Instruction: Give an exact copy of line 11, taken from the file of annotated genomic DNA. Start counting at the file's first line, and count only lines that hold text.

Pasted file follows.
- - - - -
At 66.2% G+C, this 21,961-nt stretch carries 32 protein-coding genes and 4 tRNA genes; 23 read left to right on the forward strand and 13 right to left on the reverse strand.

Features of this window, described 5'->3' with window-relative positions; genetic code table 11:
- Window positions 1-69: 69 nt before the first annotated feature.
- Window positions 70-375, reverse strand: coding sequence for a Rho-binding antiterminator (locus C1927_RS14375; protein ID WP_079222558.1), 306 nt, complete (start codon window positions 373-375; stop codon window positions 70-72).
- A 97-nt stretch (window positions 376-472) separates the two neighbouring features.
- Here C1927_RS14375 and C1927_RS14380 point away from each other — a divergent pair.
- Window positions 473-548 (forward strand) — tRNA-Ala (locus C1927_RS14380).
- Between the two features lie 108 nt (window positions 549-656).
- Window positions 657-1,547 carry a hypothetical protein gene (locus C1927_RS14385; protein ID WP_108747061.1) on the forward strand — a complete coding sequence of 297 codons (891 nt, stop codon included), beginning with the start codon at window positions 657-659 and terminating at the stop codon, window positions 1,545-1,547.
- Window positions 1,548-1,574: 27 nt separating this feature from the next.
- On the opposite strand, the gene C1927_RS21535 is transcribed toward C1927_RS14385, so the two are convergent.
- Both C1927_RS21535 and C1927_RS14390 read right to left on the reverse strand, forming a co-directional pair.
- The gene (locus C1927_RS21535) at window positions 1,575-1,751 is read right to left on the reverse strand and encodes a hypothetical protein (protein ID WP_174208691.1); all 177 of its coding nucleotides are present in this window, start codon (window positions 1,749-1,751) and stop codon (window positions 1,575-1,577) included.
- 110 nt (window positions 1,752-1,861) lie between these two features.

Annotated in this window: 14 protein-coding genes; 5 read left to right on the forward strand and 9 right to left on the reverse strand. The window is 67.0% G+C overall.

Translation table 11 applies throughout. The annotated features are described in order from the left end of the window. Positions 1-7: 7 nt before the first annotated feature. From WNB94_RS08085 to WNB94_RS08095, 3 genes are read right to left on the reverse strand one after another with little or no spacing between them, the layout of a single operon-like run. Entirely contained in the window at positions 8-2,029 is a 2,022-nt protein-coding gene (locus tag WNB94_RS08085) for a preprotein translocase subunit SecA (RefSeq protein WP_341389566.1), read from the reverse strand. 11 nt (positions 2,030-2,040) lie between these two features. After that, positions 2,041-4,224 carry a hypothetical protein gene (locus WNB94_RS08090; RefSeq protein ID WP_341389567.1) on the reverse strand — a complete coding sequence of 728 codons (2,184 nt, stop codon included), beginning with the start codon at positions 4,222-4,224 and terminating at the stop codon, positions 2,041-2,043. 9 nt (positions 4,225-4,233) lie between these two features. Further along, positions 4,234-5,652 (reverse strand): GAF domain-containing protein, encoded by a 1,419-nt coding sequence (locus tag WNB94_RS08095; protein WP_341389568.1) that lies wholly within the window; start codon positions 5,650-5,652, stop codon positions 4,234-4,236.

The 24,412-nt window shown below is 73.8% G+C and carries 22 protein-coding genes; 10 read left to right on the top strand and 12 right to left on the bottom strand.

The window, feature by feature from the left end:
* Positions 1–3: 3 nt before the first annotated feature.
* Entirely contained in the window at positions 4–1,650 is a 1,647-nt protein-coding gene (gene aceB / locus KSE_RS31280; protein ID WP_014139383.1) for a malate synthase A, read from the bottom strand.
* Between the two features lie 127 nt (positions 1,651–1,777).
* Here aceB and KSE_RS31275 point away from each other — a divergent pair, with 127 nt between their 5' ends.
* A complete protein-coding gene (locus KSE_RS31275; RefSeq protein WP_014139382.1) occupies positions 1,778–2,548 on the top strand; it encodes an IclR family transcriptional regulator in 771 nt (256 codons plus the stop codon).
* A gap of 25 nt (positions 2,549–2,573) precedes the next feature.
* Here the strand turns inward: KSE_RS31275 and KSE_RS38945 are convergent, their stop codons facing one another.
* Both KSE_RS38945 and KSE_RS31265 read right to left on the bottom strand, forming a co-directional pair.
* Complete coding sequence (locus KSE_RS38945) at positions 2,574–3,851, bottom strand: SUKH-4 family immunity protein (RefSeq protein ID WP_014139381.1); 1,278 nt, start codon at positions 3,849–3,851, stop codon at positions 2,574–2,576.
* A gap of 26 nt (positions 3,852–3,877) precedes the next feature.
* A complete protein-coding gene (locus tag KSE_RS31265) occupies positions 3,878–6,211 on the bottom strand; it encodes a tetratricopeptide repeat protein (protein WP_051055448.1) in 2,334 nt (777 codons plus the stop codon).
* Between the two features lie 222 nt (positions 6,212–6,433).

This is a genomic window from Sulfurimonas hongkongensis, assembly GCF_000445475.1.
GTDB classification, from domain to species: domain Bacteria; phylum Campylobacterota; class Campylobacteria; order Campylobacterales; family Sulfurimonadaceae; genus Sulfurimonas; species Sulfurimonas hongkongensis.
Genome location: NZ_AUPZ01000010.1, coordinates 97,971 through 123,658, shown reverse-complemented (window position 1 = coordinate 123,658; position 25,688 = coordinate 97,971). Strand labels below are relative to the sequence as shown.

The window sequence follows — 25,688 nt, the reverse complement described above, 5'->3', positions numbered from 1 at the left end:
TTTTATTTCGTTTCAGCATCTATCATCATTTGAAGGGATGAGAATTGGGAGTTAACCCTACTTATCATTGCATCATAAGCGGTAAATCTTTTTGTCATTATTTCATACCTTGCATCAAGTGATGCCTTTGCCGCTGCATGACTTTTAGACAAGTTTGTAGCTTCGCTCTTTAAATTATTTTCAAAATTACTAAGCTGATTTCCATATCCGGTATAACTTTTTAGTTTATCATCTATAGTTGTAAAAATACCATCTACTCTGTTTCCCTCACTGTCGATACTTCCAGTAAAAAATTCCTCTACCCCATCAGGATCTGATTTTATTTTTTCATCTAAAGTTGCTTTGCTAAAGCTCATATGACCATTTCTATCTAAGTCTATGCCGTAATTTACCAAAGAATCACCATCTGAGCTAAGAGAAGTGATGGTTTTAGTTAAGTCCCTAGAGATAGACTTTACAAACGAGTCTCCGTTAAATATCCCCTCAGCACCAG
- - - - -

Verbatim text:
- On the opposite strand, the gene C1927_RS21535 is transcribed toward C1927_RS14385, so the two are convergent.